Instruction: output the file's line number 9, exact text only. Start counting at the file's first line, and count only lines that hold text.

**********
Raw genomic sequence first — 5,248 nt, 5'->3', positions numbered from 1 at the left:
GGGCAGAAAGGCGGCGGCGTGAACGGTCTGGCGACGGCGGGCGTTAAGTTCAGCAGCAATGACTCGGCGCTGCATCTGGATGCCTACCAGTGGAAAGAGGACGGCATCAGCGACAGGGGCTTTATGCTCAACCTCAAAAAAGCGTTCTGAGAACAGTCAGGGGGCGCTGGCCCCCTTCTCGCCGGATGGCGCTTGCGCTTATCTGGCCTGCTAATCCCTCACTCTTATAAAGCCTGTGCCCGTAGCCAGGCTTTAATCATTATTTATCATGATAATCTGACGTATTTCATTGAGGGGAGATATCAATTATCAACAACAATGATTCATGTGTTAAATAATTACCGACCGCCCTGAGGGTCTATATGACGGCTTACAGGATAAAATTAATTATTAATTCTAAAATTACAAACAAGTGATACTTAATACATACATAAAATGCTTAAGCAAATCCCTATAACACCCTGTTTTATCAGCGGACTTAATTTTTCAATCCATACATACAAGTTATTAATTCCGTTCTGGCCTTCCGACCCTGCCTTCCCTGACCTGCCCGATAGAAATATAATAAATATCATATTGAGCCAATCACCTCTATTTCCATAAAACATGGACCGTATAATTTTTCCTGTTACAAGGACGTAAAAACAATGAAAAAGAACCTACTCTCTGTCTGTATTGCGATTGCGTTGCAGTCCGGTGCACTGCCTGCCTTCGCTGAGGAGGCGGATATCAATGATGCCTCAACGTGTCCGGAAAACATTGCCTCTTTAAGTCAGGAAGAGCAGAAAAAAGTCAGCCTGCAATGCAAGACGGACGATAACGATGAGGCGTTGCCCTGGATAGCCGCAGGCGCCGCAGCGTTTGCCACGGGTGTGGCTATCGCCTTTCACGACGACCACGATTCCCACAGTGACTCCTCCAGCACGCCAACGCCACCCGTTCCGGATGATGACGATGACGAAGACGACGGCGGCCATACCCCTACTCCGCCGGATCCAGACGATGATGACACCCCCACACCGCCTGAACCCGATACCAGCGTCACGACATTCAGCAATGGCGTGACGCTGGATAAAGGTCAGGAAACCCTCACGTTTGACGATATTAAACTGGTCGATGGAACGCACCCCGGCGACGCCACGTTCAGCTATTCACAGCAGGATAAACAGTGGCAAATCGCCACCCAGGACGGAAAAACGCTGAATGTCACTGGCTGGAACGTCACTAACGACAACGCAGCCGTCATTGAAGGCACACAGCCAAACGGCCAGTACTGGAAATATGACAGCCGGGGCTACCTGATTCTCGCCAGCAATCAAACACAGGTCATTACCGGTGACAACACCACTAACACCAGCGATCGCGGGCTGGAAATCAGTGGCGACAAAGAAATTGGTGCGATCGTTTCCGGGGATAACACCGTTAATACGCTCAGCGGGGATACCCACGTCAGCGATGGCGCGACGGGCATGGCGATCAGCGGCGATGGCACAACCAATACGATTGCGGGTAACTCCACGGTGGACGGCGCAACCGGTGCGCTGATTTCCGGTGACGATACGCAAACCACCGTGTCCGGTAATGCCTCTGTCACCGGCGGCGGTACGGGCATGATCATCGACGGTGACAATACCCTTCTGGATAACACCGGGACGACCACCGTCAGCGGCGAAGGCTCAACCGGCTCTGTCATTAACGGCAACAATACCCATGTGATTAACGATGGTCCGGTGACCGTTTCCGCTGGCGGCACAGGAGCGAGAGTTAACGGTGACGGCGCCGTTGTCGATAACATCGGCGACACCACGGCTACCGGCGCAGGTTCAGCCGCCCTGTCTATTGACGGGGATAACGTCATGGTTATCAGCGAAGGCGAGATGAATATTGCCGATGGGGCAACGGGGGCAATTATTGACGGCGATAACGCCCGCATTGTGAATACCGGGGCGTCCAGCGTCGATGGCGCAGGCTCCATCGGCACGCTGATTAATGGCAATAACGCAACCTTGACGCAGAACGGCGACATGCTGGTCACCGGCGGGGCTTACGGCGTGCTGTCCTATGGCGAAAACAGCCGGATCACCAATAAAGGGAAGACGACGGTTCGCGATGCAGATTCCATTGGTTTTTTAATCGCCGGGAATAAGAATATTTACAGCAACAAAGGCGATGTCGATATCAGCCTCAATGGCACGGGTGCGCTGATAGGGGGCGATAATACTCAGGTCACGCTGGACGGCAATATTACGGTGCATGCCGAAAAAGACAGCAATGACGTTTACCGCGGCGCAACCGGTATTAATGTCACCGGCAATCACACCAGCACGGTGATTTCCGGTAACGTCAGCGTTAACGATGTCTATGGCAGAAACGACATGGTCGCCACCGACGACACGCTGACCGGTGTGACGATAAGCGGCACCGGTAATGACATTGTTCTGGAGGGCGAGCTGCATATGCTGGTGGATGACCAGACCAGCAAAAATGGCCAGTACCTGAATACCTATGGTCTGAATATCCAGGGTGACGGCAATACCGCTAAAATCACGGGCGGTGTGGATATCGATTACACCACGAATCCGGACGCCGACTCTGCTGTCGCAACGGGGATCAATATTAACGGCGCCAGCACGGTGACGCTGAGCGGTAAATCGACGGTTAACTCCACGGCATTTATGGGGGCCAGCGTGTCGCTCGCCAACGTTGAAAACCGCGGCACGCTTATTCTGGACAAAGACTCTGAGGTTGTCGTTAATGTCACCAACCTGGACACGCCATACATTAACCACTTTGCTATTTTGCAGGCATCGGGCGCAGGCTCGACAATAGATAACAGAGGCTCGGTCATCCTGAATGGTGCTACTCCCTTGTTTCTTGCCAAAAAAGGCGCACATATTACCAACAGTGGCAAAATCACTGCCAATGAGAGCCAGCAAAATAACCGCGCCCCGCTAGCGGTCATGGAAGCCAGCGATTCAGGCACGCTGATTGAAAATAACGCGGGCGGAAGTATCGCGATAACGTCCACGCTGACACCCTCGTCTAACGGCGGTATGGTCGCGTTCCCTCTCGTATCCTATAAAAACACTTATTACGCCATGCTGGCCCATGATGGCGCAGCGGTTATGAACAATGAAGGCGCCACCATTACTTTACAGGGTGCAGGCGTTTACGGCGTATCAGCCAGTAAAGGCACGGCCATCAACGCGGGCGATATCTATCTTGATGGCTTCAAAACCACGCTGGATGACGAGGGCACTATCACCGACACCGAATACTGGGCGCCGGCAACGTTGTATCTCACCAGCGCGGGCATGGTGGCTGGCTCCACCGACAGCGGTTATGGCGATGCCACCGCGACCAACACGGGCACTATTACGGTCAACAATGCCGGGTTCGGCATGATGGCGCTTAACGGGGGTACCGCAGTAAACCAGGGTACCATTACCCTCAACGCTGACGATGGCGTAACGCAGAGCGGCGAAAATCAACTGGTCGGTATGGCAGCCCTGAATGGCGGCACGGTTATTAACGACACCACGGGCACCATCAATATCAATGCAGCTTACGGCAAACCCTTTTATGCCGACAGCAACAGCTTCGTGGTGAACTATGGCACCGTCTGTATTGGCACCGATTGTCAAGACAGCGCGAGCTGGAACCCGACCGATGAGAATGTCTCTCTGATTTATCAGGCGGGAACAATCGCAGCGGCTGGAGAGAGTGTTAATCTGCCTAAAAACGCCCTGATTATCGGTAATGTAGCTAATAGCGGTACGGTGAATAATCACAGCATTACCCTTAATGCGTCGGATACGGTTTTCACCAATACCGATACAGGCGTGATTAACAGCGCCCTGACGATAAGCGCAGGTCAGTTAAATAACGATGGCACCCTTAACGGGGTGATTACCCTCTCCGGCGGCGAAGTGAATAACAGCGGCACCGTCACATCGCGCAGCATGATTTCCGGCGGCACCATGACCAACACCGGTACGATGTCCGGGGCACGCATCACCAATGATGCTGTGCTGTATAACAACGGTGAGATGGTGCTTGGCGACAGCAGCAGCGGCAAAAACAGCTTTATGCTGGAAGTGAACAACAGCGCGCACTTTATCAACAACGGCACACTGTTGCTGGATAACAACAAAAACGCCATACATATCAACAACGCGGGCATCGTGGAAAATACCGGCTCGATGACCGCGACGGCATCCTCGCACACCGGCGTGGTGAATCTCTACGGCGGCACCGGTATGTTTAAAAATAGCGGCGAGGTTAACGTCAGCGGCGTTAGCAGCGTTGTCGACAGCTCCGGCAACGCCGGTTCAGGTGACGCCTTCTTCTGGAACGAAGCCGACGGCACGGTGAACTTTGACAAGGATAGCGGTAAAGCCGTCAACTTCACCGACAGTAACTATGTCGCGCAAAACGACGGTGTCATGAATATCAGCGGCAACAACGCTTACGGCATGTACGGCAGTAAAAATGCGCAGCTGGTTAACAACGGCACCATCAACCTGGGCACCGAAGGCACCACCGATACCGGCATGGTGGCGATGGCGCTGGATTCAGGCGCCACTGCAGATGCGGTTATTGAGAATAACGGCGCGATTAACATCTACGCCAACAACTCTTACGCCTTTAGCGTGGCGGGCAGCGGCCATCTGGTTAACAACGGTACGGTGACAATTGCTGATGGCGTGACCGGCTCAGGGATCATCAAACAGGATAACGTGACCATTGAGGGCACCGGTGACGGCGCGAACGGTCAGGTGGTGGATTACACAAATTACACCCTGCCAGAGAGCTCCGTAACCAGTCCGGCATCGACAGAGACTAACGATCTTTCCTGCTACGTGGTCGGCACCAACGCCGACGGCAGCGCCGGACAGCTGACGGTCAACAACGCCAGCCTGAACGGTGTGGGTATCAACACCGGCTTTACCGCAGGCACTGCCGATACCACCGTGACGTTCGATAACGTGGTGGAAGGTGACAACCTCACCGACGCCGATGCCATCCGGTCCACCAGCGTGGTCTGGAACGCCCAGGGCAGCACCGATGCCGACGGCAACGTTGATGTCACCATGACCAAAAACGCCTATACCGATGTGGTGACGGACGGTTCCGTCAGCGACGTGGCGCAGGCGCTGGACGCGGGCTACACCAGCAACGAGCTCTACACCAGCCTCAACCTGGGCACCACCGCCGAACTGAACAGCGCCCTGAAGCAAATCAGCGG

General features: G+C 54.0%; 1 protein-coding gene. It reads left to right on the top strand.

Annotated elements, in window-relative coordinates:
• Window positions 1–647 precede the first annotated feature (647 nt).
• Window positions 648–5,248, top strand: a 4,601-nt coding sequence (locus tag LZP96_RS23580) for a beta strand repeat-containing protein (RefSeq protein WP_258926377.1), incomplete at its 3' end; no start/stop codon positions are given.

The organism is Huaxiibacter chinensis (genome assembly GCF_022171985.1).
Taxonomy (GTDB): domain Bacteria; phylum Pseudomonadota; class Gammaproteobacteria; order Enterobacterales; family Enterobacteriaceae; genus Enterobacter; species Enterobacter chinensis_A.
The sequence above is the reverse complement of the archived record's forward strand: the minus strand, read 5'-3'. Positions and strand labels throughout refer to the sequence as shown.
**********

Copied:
The sequence above is the reverse complement of the archived record's forward strand: the minus strand, read 5'-3'. Positions and strand labels throughout refer to the sequence as shown.